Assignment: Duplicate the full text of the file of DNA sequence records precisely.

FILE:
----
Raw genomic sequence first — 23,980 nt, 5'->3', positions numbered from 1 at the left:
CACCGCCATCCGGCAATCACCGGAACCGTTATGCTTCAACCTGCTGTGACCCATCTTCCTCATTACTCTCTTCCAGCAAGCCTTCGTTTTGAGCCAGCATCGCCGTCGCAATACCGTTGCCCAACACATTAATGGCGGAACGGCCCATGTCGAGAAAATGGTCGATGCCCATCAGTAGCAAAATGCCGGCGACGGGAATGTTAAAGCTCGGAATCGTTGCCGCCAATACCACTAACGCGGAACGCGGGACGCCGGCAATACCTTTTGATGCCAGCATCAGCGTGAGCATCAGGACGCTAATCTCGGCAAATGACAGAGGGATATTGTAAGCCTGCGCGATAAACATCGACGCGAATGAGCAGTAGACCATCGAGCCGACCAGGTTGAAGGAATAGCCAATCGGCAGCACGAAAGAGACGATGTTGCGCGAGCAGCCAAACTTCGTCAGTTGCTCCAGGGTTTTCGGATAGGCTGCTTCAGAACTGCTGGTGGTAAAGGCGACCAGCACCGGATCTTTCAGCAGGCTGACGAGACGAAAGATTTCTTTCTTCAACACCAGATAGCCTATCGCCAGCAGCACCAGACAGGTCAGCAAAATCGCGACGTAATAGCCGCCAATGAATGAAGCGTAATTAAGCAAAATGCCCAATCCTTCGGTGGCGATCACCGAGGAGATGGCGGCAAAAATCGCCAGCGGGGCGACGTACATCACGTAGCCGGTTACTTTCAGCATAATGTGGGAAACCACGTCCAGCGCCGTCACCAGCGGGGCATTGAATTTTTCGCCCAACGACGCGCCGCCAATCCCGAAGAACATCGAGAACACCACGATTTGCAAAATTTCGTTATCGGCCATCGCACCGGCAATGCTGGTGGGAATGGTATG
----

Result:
Raw genomic sequence first — 23,980 nt, 5'->3', positions numbered from 1 at the left:
CACCGCCATCCGGCAATCACCGGAACCGTTATGCTTCAACCTGCTGTGACCCATCTTCCTCATTACTCTCTTCCAGCAAGCCTTCGTTTTGAGCCAGCATCGCCGTCGCAATACCGTTGCCCAACACATTAATGGCGGAACGGCCCATGTCGAGAAAATGGTCGATGCCCATCAGTAGCAAAATGCCGGCGACGGGAATGTTAAAGCTCGGAATCGTTGCCGCCAATACCACTAACGCGGAACGCGGGACGCCGGCAATACCTTTTGATGCCAGCATCAGCGTGAGCATCAGGACGCTAATCTCGGCAAATGACAGAGGGATATTGTAAGCCTGCGCGATAAACATCGACGCGAATGAGCAGTAGACCATCGAGCCGACCAGGTTGAAGGAATAGCCAATCGGCAGCACGAAAGAGACGATGTTGCGCGAGCAGCCAAACTTCGTCAGTTGCTCCAGGGTTTTCGGATAGGCTGCTTCAGAACTGCTGGTGGTAAAGGCGACCAGCACCGGATCTTTCAGCAGGCTGACGAGACGAAAGATTTCTTTCTTCAACACCAGATAGCCTATCGCCAGCAGCACCAGACAGGTCAGCAAAATCGCGACGTAATAGCCGCCAATGAATGAAGCGTAATTAAGCAAAATGCCCAATCCTTCGGTGGCGATCACCGAGGAGATGGCGGCAAAAATCGCCAGCGGGGCGACGTACATCACGTAGCCGGTTACTTTCAGCATAATGTGGGAAACCACGTCCAGCGCCGTCACCAGCGGGGCATTGAATTTTTCGCCCAACGACGCGCCGCCAATCCCGAAGAACATCGAGAACACCACGATTTGCAAAATTTCGTTATCGGCCATCGCACCGGCAATGCTGGTGGGAATGGTATG